SAN QUENTIN, Calif. — “You can lock up the body, but you can’t lock up the mind.”
That’s one of the things you hear from the men inside San Quentin State Prison. And the voice — you can’t lock that up, either. Especially the voices of a couple of inmates who have launched a series of regular audio dispatches from inside what used to be one of America’s most notorious prisons.
Earlonne Woods and Antwan Williams created a podcast known as “Ear Hustle,” aided and abetted by Nigel Poor, an artist and academic who first came to know the men as a video instructor and later when she helped launch an in-house radio program, “Windows and Mirrors.”
It appears to be the first podcast produced entirely from inside the walls of a federal or state prison. “Ear Hustle” debuted last week and quickly climbed to the top ranks of the nation’s most popular podcasts. (It was number 12 this week.)
The first episode, “Cellies,” explored the tribulations, absurdities and occasional terrors that come with living with another man, for roughly 12 hours a day, in a nine-by-four-foot box. A future program will profile “Roach,” an inmate who nurtures creatures small and smaller; another will commiserate with a prisoner about his first conjugal visit in 27 years; and a third will plumb a gang-banger’s quiet remorse in a piece called “Misguided Loyalty.”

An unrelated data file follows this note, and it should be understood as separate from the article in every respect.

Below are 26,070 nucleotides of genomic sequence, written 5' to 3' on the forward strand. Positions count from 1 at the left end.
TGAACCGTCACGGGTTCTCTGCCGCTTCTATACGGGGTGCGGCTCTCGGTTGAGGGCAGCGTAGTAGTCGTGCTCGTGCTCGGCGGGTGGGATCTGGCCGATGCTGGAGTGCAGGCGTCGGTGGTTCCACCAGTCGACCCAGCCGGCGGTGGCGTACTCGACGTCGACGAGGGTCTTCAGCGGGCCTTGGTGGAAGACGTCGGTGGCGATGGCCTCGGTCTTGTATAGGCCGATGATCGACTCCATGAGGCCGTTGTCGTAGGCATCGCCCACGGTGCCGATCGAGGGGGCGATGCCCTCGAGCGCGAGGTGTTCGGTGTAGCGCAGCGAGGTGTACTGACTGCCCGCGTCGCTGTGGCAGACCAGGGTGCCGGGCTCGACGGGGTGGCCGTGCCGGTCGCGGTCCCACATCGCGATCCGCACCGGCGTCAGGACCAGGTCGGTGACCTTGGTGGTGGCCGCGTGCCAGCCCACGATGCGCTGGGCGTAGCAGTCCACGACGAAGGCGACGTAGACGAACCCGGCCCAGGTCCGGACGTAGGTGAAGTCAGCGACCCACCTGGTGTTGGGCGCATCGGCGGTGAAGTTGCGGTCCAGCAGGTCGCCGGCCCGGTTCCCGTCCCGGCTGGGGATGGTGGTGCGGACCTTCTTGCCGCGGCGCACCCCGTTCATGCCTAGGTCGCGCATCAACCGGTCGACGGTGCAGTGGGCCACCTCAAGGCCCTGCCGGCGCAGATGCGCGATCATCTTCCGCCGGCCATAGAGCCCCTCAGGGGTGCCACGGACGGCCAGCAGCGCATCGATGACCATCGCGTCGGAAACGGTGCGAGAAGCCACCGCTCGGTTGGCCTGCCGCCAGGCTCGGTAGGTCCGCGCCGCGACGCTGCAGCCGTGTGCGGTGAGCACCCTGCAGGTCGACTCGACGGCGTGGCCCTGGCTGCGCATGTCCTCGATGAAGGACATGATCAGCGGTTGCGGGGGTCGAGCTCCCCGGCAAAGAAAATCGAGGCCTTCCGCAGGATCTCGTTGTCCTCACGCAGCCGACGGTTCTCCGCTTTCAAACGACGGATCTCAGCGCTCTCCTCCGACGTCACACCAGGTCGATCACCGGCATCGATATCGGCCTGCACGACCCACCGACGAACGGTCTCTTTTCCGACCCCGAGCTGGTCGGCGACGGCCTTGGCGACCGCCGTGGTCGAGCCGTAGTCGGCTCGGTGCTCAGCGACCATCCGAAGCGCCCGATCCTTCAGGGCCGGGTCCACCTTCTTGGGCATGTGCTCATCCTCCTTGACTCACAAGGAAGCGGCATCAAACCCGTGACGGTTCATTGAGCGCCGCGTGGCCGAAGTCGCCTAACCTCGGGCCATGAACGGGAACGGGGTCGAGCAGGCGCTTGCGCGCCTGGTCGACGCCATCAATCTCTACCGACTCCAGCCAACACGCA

Audio distributor PRX selected the prison podcast last November from 1,537 competitors in an “open call” to promote new voices and fresh talent. Williams, a 29-year-old serving 15 years for armed robbery, recalls that victory as “one of the most beautiful moments of my life,” adding: “It was like, man, there is value in us. We need to start acknowledging that and standing on that.”
“Ear Hustle” — prison argot for eavesdropping — arrives as just the latest innovation at one of the nation’s oldest and most mythologized prisons. San Quentin was the former home of the 19th-century “gentleman bandit” Black Bart, the birthplace of the Black Guerrilla Family, and the scene of Eldridge Cleaver’s break with the Black Panthers. Its Death Row once housed cult leader Charles Manson and “Nightstalker” Richard Ramirez.
Threats of violence still loom, and prisoners call the tiny, two-inmate cells the most restrictive of any main-line facility in the state. But outside the foreboding Death Row — the largest in the nation with 726 inmates — San Quentin’s sprawling yard thrums with an occasionally hopeful, even uplifting, vibe.
The prison’s general population can dive into a panoply of rehabilitative programs — working on a newspaper, producing documentary film projects, attending origami classes, even performing in-house with the Marin Shakespeare Company. So many counselors, teachers, writers and musicians come here to volunteer their time (in non-taxpayer supported programs) that cars spill on to neighboring Main Street from the parking lot beside gray-green San Francisco Bay.